Václav Z. J. Pinkava

PinkavaBIO

Václav Z. J. Pinkava was born in 1958 in Prague (Czechoslovakia, as was then). He emigrated in 1969 to Britain, growing up there and completing his education at Oxford. He followed this with a career in IT management, latterly as a professional translator, having moved back to the Czech Republic in 1992 with his wife and four children.
Native in English and Czech, he writes poetry in either language whenever moved to do so, but loves translating the poetic works of others; nearly 500 English poems to date.
He has published the first ever Czech rendition of Lewis Carroll’s ‘The Hunting of the Snark’ as well as (yet another) complete set of Shakespeare’s sonnets.
Václav’s poetry samples and translations in English have surfaced e.g. in The Hypertexts and Trinacria.

 

Aftermath

The trees bear witness to a storm of ice;
past having passed, freeze-dried, a rampage trail.
Ours is the heartwood that has paid the price.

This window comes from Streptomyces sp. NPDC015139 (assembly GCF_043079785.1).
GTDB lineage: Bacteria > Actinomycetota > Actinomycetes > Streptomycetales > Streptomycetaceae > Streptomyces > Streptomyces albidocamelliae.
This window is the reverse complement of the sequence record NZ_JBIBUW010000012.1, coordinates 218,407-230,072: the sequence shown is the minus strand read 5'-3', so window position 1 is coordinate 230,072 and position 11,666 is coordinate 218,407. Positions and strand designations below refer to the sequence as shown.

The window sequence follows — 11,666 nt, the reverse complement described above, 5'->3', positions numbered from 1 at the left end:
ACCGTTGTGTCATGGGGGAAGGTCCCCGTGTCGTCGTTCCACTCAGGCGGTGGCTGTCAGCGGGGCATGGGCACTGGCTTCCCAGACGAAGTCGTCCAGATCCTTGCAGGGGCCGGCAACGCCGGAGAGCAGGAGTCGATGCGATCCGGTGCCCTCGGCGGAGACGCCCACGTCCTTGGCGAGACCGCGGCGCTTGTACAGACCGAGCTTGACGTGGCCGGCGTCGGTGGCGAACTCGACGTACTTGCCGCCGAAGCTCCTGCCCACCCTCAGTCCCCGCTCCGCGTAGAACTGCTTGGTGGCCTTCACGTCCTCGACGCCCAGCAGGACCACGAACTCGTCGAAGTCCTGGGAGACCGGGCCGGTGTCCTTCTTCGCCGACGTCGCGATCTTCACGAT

A winding trail, of hope against advice,
meandering the boughs, that bowed, to fail.
The trees bear witness to a storm of ice.

Slight upon slight, borne more than would suffice;
a freezing drizzle … heavier than hail.
Ours is the heartwood that has paid the price.

A winding trail, where chances rolled the dice
that brought calamity on such a scale.
The trees bear witness to a storm of ice.

The cold has snapped, and now the weather’s nice,
the sky’s exposed, bare; blue, to no avail.
Ours is the heartwood that has paid the price.

Adversity and strife is life’s own spice,
clear change a break, new chapter, verse, or tale.
The trees bear witness to a storm of ice.
Ours is the heartwood that has paid the price.

 

 

Minutiae

A moment is the smallest bit of time.
An atom is the smallest bit of stuff.
Those were the articles of faith, enough
to make us feel we’d crawled out of the slime.

Yet, each small moment can seem short or long
subjectively; for which there’s no recourse.
Atoms turn out to be a baffling throng
of flavored quarks, of leptons, bosons, force.

Mathematicians’ golden rules may hold
the key to understanding what is what,
or so they say. With our ‘new lamps for old’,
we’ve lost the Genie, and it seems, the plot.

One thing we know, we don’t. Feel no dismay;
last moments last, and take our breath away.

*****

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One Comment:

  1. I greatly enjoyed your poems. Thank you.

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